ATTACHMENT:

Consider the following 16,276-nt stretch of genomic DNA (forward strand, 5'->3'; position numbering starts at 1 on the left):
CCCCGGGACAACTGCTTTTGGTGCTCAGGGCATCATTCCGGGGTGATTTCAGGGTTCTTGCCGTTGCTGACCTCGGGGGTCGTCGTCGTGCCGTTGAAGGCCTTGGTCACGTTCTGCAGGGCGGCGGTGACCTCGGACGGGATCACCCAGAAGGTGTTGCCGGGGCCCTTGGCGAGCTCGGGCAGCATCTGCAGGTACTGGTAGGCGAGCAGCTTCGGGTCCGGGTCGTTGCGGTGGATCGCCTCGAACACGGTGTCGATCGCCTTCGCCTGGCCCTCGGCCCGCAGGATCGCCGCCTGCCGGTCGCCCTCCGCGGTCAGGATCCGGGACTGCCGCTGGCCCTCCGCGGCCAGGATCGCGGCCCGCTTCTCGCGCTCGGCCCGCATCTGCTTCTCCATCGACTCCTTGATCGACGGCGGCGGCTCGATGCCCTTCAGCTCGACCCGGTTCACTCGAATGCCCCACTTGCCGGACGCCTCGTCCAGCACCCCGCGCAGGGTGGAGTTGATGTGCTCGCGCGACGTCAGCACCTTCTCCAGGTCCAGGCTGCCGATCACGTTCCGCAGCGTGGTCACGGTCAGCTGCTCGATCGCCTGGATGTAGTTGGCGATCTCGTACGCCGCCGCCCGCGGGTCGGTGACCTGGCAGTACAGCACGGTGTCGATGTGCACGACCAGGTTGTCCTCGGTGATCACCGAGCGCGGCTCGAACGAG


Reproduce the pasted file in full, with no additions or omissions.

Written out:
Consider the following 16,276-nt stretch of genomic DNA (forward strand, 5'->3'; position numbering starts at 1 on the left):
CCCCGGGACAACTGCTTTTGGTGCTCAGGGCATCATTCCGGGGTGATTTCAGGGTTCTTGCCGTTGCTGACCTCGGGGGTCGTCGTCGTGCCGTTGAAGGCCTTGGTCACGTTCTGCAGGGCGGCGGTGACCTCGGACGGGATCACCCAGAAGGTGTTGCCGGGGCCCTTGGCGAGCTCGGGCAGCATCTGCAGGTACTGGTAGGCGAGCAGCTTCGGGTCCGGGTCGTTGCGGTGGATCGCCTCGAACACGGTGTCGATCGCCTTCGCCTGGCCCTCGGCCCGCAGGATCGCCGCCTGCCGGTCGCCCTCCGCGGTCAGGATCCGGGACTGCCGCTGGCCCTCCGCGGCCAGGATCGCGGCCCGCTTCTCGCGCTCGGCCCGCATCTGCTTCTCCATCGACTCCTTGATCGACGGCGGCGGCTCGATGCCCTTCAGCTCGACCCGGTTCACTCGAATGCCCCACTTGCCGGACGCCTCGTCCAGCACCCCGCGCAGGGTGGAGTTGATGTGCTCGCGCGACGTCAGCACCTTCTCCAGGTCCAGGCTGCCGATCACGTTCCGCAGCGTGGTCACGGTCAGCTGCTCGATCGCCTGGATGTAGTTGGCGATCTCGTACGCCGCCGCCCGCGGGTCGGTGACCTGGCAGTACAGCACGGTGTCGATGTGCACGACCAGGTTGTCCTCGGTGATCACCGAGCGCGGCTCGAACGAG